Halloween Double – Brickheadz Scarecrow (40352) and Ghost (40351)

Halloween isn’t that far off, so it seems fitting we should have a look at LEGO‘s seasonal Brickheadz sets on that subject for this year, those being the Scarecrow (40352) and the Ghost (40351), numbered as the 84th and 83rd entries in the series overall, respectively. Let me begin with the scarecrow.

LEGO Brickheadz, Scarecrow (40352), Box

Born from the myth that birds would get scared off by anything that looks remotely like a human inevitably the clichée of them being imbued with human characteristics or even getting re-animated had become a popular trope in books and movies, but rarely ever in my life have I actually genuinely seen such a puppet anywhere. On the assumption that this is probably true for most people, the subject leaves lots of room for interpretation and one of those classics is the Mid-Western US version with its blue jeans overalls and oversized felt hat. This is captured in the LEGO model.

LEGO Brickheadz, Scarecrow (40352), Front Left View

By now the Brickheadz clearly have surpassed their prime, so almost everyone of them follows the same building pattern more or less, with only minor deviations and tweaks done every now and then to accommodate some more specific requirements of a given figure. Here a novelty is presented with the arms actually being spread out from the body in a T-pose instead of being incorporated into the surface contours. This is achieved by some plates going through the body across the upper chest. On its own this would look kinda weird, but to some degree this is mitigated by the golden claws used to represent straw sticking out extending the range further. This is further backed up by some crossbar being hinted at.

LEGO Brickheadz, Scarecrow (40352), Front Right View

Somewhat surprisingly the little dude has a rather elaborate hairdo which in itself accounts for a good chunk of parts. In an odd way it even contradicts the rest of the model because it’s almost too realistic. Most people wouldn’t put up with the effort to make it look that real unless they are set dressers on movies. 😉 I guess, like me, they couldn’t think of a simple and efficient way to approximate a simple straw wig and decided to go the full mile. At least off hand I can’t quite think of a part from LEGO‘s portfolio that could be easily stacked in large arrays to form something with separately recognizable stems/ stalks similar to the claws used for the hands. Figuring into this, and by all means only a small complaint on my part is the absence of shoes then. You know, with something that human-like, I would imagine it could jump of its perch and stomp around in secret when nobody is looking.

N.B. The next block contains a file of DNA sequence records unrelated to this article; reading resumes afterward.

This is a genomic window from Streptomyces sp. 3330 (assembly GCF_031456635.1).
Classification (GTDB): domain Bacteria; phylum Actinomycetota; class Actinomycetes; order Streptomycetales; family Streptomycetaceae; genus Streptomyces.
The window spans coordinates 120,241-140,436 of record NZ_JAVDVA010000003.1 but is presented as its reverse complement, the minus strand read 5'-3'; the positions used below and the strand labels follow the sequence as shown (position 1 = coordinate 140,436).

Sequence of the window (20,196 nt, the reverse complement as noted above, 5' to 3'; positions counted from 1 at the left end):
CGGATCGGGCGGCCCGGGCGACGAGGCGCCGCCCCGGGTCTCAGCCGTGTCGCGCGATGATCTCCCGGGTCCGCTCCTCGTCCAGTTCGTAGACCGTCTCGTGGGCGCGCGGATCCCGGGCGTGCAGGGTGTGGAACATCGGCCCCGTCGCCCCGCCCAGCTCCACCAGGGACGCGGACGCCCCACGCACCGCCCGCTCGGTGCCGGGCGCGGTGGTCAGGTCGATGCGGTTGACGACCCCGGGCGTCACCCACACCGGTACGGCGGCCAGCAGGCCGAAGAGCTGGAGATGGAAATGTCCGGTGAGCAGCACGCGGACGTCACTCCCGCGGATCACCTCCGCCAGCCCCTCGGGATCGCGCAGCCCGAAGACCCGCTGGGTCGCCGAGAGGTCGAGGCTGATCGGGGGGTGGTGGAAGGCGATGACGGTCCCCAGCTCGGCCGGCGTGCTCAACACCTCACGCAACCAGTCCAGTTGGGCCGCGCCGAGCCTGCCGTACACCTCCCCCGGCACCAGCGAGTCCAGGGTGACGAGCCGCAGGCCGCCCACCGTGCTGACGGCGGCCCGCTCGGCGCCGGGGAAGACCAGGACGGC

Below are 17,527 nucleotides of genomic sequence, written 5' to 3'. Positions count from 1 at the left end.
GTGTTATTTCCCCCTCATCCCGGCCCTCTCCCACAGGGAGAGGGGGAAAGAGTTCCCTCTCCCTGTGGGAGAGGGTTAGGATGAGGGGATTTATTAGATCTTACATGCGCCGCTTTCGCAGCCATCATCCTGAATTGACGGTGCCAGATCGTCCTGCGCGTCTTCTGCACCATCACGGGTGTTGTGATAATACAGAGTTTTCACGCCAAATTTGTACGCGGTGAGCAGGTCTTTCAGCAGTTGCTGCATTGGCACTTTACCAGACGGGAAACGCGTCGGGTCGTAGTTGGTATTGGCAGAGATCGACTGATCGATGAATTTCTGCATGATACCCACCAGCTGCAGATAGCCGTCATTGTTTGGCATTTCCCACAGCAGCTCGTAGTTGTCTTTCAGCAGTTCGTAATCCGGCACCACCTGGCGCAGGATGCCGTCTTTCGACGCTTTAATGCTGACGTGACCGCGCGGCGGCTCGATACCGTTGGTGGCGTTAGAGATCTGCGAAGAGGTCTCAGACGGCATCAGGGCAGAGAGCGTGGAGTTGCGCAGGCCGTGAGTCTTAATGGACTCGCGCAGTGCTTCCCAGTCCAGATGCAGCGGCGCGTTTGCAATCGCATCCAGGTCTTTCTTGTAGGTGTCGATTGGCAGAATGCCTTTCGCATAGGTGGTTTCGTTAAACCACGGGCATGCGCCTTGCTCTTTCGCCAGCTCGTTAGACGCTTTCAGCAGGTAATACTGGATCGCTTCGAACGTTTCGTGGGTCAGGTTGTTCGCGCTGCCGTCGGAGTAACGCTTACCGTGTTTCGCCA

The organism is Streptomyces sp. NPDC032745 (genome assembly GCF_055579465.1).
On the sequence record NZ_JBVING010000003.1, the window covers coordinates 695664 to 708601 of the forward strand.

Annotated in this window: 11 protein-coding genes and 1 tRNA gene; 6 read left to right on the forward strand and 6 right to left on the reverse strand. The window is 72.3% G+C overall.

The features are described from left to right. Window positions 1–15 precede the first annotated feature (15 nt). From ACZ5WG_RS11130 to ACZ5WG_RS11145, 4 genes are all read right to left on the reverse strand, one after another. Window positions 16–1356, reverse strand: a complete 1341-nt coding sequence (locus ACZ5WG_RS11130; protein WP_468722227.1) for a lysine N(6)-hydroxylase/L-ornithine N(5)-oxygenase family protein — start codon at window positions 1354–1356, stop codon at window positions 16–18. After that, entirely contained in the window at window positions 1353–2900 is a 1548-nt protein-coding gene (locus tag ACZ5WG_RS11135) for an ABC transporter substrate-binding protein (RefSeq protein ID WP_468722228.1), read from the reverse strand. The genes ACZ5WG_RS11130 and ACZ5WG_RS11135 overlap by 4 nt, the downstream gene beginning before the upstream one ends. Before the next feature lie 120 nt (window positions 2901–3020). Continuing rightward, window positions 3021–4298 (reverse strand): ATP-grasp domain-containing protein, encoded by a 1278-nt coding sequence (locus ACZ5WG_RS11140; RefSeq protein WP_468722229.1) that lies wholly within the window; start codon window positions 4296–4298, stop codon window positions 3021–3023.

LEGO Brickheadz, Scarecrow (40352), Back Right View

The small ancillary tabs sure add parts value and help to contextualize the model, but overall don’t feel essential. They’re okay, but I wouldn’t have missed them. It would have been a cool idea if they had decked this out with those three-fingered leaf elements, but in autumn-ish colors like Dark Orange, Yellow and Dark Red. I also sort of miss a big black bird like a raven, stereotypical as this may sound. In fact even a hoard of sparrows making fun of little scarecrow and sitting all over him would have added a bit of a fun twist to what otherwise amounts to a mostly mundane figure. It’s not bad, but nothing to go particularly crazy over, either. I had a completely different feeling about the next one, the Ghost.

LEGO Brickheadz, Ghost (40351), Box

Chasing for this set was actually a bit of a pain, as it was in short supply even in the LEGO online store. It was in fact released even earlier than the Scarecrow some time in September, but didn’t really show up in stores. that’s why I consider myself pretty lucky having been able to obtain it on that magical Friday when I picked up both these sets, after all. I really wanted this one right after I saw the first photos because they completely triggered my “Aww, how cute!” senses. The reason for that is of course that this is far from a genuinely scary ghost but rather a very stylized version such as you would find it in Pac Man or a spectre ripped from an illustrated children’s book. It’s all too obvious where the inspiration came from. 😉

LEGO Brickheadz, Ghost (40351), Front Left View